We have learnt by our mistakes and gradually we've erected a wall around ourselves, partly to satisfy the insurers. My first laptop was only insured to 50 per cent as there was no evidence of break-in. The thief walked through the door, rummaged in my files and sneaked out again. As a result we had an extra coded lock fitted on my office door so we could secure the room - and claim full insurance.
What happened second time round? The lock jammed, just at the moment that thief number two struck. Fortunately, the insurers agreed it wasn't my fault for leaving the door open once again and the locksmiths paid out the remaining 50 per cent. In the meantime all my theories about "open doors" have been demolished. Every time I leave my office I consider whether the lock should be on or off. Will I return shortly, or might I need to take a detour? If the door is locked, children cannot enter to put their award cards on my desk and members of staff have difficulty adding to my in-tray; if the door is unlocked and a thief should return, that's another pound;600 down the pan. But every time the door locks, it sends a judder round the building, reinforcing an impression of some kind of penitentiary. Just what we always wanted to avoid. And there's more... Recently, a local infants school, built in the same style as ours, reported two consecutive break-ins through their roof. The thieves helped themselves to equipment and caused a significant amount of damage. It seems the coded locks were no deterrent, but at least they could claim their insurance. So what advice had they been given by the local police in order to reduce the risk and damage? Leave their internal doors open. Well I never.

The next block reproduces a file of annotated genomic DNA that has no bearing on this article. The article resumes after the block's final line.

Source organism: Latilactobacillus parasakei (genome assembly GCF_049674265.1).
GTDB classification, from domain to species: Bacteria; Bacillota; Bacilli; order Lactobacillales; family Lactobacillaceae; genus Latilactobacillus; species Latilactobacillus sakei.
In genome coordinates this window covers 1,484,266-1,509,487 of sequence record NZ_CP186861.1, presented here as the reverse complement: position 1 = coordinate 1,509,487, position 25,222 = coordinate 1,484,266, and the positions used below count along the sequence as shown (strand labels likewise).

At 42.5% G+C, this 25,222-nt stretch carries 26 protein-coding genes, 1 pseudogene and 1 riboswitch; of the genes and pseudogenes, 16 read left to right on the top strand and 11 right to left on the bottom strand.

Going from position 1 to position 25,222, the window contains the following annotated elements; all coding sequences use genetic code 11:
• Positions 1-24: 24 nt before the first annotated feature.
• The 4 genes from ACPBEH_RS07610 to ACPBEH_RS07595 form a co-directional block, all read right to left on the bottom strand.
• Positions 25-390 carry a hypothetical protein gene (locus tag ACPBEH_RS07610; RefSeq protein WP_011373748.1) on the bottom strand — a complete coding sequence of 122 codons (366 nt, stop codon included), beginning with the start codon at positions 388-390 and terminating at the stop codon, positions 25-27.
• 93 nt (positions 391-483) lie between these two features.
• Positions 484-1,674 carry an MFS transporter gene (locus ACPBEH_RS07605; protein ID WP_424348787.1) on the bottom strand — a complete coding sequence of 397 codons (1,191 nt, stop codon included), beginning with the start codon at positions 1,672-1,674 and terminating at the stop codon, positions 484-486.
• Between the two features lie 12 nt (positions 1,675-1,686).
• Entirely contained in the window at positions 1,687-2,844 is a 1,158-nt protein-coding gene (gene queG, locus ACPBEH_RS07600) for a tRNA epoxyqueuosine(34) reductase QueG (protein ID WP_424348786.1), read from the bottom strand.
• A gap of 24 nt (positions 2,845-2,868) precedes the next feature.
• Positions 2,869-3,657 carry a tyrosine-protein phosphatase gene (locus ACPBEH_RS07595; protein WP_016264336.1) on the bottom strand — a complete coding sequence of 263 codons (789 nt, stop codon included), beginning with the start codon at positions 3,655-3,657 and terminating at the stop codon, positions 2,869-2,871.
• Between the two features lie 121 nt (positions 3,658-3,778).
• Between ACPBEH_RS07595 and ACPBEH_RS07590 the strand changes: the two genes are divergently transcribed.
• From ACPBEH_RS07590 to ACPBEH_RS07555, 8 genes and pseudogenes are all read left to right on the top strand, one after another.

So, here's my dilemma. Do I leave my door open, allowing children and staff to enter freely in the true spirit of an "open" school and prevent the increased risk of damage to school property? Or do I keep it locked so we can claim the full value of the computer (minus excess, of course)? Maybe I should just remove the middleman and establish an agreement with our local cash converter to supply them with a PC at regular intervals.
Suzanne O'Connell is head of Queen's C of E junior school in Nuneaton